- The Washington Times - Thursday, January 26, 2017

After talking about voter fraud all week, President Trump abruptly postponed a scheduled ceremony Thursday in which he was to have signed an executive order calling for a government investigation into illegal voting.

White House aides announced the postponement of the event in late afternoon, after Mr. Trump returned to Washington from Philadelphia, where he had spoken at the congressional Republicans’ annual retreat.

“The president got back a little late, and he got jammed up on some meetings that needed to occur,” said White House press secretary Sean Spicer. “We’re going to roll all [of the executive-order signings] into Friday and Saturday.”

Mr. Trump also is expected to sign an executive action soon that would restrict refugee admissions to the U.S. from “terror-prone” regions in the Middle East and North Africa.

A draft of the order on refugees states that the U.S. would block refugees from war-torn Syria immediately and suspend the granting of visas to people from countries that the administration considers security risks.

At the event in Philadelphia, Mr. Trump doubled down on his claims that voter fraud is a critical problem.

“We also need to keep the ballot box safe from illegal voting,” he told lawmakers. “Believe me, you take a look at what’s registering, folks.”

The president said in an interview Wednesday that he intends to order a wide-ranging investigation, after alleging that illegal voting in November gave Democrat Hillary Clinton 3 million to 5 million extra votes. She won the popular vote by nearly 3 million ballots, but Mr. Trump captured the decisive Electoral College vote, 306-232.

Although the White House said the signing ceremony was merely postponed, some top Republican lawmakers, including House Speaker Paul D. Ryan, expressed concern that voter fraud is not significant and that the issue is distracting from the legislative agenda they share with the president.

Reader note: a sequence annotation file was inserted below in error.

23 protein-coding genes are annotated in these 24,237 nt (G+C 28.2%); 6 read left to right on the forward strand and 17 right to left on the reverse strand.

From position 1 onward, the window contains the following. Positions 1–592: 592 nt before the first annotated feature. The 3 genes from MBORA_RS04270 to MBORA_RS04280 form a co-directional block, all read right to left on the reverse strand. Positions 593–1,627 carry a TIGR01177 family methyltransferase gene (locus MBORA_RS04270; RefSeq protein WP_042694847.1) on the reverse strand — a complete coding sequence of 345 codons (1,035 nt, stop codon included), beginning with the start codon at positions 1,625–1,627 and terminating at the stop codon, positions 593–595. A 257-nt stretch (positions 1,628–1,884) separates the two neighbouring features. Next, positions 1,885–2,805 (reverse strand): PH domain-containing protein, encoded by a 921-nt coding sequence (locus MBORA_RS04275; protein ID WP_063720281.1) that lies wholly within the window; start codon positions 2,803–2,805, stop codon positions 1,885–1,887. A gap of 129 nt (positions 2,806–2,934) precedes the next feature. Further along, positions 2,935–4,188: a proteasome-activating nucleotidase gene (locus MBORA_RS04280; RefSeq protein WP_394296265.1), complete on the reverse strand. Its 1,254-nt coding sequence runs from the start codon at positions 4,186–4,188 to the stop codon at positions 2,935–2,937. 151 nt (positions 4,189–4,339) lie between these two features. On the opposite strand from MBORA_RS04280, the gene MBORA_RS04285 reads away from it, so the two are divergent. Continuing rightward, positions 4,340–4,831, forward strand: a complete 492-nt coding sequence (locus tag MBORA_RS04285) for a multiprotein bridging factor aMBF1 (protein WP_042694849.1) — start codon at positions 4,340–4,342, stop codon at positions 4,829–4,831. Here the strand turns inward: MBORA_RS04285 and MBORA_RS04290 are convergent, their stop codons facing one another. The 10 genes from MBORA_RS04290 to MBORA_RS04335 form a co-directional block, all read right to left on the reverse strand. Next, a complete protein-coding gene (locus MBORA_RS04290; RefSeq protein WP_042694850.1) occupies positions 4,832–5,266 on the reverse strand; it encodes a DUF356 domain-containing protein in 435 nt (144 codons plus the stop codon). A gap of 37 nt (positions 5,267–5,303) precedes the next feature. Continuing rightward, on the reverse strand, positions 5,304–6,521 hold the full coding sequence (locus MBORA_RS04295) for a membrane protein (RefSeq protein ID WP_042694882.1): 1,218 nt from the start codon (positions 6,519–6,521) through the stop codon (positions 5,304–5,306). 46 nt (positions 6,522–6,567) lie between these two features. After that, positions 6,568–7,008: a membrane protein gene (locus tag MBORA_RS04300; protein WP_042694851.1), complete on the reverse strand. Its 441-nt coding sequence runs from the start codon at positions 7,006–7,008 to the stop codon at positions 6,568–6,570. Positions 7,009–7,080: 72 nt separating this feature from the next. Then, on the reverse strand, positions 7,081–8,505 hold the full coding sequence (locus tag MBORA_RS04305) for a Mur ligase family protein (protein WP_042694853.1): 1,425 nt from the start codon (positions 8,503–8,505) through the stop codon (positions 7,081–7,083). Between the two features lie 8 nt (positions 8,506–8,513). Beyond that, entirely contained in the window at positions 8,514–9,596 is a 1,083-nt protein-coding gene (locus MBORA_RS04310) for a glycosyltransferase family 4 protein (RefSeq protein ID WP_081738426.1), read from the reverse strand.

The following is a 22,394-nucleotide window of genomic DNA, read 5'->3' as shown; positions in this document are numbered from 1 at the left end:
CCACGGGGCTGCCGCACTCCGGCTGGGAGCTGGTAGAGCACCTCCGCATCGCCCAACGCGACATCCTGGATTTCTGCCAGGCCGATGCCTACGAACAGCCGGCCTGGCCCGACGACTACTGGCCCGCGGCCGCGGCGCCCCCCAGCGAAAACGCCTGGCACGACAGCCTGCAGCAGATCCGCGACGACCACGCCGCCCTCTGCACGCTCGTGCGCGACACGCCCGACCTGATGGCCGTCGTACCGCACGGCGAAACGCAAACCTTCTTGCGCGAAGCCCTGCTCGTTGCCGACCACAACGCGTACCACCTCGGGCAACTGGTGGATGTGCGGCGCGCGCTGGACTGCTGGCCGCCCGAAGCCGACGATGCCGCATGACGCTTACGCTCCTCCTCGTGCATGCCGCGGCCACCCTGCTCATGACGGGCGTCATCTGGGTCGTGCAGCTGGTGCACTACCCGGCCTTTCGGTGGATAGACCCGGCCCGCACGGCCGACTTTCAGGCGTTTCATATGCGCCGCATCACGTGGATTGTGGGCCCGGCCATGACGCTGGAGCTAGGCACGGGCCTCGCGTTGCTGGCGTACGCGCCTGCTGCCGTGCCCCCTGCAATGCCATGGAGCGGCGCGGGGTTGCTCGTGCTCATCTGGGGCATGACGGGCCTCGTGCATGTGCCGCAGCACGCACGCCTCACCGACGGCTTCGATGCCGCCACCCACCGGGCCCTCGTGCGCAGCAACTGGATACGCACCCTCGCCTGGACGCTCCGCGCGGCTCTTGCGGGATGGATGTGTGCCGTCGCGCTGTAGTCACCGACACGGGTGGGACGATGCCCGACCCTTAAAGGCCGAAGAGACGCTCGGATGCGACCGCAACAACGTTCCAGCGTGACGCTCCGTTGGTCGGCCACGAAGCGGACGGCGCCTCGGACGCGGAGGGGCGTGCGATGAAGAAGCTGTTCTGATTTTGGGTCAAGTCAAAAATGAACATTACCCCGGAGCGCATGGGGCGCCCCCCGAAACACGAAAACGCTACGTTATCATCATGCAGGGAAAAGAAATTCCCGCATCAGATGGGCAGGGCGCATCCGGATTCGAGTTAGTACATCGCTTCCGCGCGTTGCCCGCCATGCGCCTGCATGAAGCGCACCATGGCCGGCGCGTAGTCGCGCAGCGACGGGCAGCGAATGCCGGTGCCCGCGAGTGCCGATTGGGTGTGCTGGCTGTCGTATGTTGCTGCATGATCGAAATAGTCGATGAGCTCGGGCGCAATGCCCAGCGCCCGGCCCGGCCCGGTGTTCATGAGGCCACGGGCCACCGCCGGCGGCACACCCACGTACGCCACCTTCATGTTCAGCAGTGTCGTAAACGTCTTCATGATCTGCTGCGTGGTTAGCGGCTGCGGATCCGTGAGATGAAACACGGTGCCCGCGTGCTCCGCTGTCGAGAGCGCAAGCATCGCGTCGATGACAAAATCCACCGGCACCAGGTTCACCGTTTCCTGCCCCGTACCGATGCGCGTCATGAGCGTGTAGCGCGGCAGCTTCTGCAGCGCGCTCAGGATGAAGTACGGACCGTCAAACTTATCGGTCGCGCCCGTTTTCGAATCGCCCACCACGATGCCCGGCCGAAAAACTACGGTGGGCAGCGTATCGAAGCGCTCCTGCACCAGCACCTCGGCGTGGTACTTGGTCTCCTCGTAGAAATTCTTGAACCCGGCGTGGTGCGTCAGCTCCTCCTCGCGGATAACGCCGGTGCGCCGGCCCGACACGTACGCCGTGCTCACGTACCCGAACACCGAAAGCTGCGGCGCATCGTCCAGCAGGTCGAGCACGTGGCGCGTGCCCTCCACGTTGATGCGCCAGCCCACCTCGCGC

But Mr. Trump told ABC News on Wednesday that “there’s nothing bigger” than the problem of illegal voting.

“We’re going to make sure it doesn’t happen again,” the president said. “If people are registered wrongly, if illegals are registered to vote, which they are, if dead people are registered to vote and voting, which they do. The other side is trying to downplay this. But I believe it did happen. And I believe a part of the vote would’ve been much different. We will find out because we need a better system where that can’t happen.”

Rep. John Conyers Jr. of Michigan, the ranking Democrat on the House Judiciary Committee, and Congressional Black Caucus Chairman Cedric Richmond, Louisiana Democrat, told Mr. Trump in a letter Thursday that any voter fraud probe should be conducted by a “non-partisan independent body” and should focus on voter suppression in the wake of the 2013 Supreme Court decision that scaled back federal oversight under the Voting Rights Act.

“I was shocked to learn that even after taking the oath of office as president, Mr. Trump would choose to spread untruths and misinformation concerning allegations of voter fraud,” Mr. Conyers said. “Repeated investigations have failed to uncover material issues in federal elections. There is, however, evidence of extensive voter suppression practices aimed at minority voters, which is backed up by active litigation.”

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